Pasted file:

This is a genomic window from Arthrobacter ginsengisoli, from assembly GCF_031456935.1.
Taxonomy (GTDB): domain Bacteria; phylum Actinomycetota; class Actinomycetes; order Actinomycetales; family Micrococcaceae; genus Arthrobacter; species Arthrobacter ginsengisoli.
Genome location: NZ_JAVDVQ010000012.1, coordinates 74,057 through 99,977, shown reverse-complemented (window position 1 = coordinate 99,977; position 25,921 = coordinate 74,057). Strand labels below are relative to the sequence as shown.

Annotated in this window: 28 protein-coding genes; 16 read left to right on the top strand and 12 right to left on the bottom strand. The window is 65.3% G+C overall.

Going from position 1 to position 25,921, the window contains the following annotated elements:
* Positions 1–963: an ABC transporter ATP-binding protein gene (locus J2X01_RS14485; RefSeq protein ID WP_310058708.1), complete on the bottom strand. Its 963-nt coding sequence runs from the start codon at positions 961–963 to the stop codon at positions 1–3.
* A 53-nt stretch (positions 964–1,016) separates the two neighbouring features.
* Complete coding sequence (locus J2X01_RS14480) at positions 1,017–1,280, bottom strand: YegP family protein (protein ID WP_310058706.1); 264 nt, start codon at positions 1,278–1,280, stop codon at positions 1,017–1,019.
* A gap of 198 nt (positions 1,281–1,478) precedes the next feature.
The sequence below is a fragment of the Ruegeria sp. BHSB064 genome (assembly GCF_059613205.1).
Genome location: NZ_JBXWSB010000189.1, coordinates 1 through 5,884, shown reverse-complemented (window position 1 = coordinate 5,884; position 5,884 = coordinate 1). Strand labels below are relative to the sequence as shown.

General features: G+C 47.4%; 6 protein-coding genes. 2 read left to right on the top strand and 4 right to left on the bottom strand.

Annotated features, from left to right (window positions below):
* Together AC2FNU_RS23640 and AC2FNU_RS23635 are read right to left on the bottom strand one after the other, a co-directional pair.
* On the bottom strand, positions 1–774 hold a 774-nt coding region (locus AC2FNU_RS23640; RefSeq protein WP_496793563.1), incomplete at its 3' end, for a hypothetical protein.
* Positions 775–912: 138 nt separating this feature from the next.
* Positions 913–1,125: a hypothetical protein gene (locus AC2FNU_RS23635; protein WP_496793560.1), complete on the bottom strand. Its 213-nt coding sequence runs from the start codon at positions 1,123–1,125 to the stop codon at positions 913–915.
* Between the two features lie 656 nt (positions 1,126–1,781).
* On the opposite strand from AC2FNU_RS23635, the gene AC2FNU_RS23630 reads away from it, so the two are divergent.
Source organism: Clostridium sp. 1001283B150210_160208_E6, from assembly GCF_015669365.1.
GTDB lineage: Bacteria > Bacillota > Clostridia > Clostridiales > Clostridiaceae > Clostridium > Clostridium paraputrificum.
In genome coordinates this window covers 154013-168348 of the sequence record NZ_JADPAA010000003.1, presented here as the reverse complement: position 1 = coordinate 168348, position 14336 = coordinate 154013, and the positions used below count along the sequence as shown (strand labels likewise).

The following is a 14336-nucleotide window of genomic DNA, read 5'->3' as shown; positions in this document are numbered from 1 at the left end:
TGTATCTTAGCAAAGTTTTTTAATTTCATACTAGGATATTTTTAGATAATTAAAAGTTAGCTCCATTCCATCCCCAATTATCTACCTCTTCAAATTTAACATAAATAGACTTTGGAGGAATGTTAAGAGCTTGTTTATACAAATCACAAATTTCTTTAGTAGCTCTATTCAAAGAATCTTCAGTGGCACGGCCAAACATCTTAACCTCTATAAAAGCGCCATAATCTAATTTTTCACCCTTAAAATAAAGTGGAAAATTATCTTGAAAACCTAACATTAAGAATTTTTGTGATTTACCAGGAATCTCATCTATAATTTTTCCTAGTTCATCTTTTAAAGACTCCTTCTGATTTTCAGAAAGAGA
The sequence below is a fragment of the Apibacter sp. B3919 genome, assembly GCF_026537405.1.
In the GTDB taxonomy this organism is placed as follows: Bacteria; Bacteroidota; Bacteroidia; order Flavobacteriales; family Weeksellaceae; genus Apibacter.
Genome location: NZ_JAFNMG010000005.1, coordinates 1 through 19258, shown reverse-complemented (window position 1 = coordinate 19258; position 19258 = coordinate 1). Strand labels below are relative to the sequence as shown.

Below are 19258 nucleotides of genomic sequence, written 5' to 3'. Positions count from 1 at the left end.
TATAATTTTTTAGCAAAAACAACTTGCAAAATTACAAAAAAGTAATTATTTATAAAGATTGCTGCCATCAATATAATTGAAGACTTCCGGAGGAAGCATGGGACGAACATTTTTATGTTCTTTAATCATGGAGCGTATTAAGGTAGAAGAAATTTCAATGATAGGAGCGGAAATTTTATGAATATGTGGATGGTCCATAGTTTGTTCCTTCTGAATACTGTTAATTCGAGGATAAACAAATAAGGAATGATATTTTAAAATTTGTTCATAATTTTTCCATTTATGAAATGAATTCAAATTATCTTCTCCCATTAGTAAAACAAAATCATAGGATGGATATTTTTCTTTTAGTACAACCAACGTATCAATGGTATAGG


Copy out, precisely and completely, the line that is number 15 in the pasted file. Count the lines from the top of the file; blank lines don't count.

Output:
* On the bottom strand, positions 1–774 hold a 774-nt coding region (locus AC2FNU_RS23640; RefSeq protein WP_496793563.1), incomplete at its 3' end, for a hypothetical protein.